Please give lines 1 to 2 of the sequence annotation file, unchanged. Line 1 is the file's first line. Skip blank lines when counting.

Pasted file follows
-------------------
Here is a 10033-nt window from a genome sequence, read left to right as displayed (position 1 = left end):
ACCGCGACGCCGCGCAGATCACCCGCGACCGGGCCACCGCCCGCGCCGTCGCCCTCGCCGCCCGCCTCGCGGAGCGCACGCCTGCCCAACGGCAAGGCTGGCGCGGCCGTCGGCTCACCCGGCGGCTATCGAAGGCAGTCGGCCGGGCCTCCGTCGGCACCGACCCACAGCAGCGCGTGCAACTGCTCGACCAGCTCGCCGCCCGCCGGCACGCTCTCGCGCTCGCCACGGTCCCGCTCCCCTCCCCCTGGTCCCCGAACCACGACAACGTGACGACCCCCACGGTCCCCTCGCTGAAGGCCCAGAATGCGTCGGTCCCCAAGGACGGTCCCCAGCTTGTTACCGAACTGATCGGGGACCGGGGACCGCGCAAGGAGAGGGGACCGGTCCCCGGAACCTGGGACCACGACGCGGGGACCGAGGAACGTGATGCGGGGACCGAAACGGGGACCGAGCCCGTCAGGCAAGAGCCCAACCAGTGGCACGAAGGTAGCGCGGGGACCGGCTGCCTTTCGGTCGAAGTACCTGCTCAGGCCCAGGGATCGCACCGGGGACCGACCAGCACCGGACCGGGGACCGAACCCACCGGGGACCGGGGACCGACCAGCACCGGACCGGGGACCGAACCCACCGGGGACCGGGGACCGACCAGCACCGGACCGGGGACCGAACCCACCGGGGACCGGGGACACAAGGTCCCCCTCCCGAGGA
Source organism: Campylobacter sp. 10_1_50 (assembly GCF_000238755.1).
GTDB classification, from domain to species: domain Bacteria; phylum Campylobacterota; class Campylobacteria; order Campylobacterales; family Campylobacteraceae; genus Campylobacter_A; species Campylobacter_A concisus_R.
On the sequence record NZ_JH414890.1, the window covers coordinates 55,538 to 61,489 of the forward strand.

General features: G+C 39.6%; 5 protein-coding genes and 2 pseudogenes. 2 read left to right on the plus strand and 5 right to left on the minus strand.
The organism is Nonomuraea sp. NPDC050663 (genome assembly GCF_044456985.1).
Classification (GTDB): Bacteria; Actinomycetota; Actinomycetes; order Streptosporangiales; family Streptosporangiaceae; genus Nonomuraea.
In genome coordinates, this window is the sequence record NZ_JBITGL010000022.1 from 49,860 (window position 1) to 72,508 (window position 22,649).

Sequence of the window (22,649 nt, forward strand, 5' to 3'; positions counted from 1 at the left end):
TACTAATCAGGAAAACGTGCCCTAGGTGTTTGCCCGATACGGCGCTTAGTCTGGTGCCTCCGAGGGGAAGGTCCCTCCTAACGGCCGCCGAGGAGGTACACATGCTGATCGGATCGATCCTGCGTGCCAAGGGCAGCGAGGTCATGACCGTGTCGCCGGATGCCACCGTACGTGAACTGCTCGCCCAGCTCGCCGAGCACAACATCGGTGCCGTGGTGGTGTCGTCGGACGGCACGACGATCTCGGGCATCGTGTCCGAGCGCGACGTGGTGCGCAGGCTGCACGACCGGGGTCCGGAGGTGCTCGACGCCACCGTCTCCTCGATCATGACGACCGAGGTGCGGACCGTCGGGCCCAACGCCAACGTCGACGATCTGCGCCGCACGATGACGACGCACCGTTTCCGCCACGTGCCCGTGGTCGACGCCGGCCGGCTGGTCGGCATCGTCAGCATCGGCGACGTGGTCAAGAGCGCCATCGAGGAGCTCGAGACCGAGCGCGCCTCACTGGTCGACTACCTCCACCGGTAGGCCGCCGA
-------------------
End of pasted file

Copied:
Here is a 10033-nt window from a genome sequence, read left to right as displayed (position 1 = left end):
ACCGCGACGCCGCGCAGATCACCCGCGACCGGGCCACCGCCCGCGCCGTCGCCCTCGCCGCCCGCCTCGCGGAGCGCACGCCTGCCCAACGGCAAGGCTGGCGCGGCCGTCGGCTCACCCGGCGGCTATCGAAGGCAGTCGGCCGGGCCTCCGTCGGCACCGACCCACAGCAGCGCGTGCAACTGCTCGACCAGCTCGCCGCCCGCCGGCACGCTCTCGCGCTCGCCACGGTCCCGCTCCCCTCCCCCTGGTCCCCGAACCACGACAACGTGACGACCCCCACGGTCCCCTCGCTGAAGGCCCAGAATGCGTCGGTCCCCAAGGACGGTCCCCAGCTTGTTACCGAACTGATCGGGGACCGGGGACCGCGCAAGGAGAGGGGACCGGTCCCCGGAACCTGGGACCACGACGCGGGGACCGAGGAACGTGATGCGGGGACCGAAACGGGGACCGAGCCCGTCAGGCAAGAGCCCAACCAGTGGCACGAAGGTAGCGCGGGGACCGGCTGCCTTTCGGTCGAAGTACCTGCTCAGGCCCAGGGATCGCACCGGGGACCGACCAGCACCGGACCGGGGACCGAACCCACCGGGGACCGGGGACCGACCAGCACCGGACCGGGGACCGAACCCACCGGGGACCGGGGACCGACCAGCACCGGACCGGGGACCGAACCCACCGGGGACCGGGGACACAAGGTCCCCCTCCCGAGGA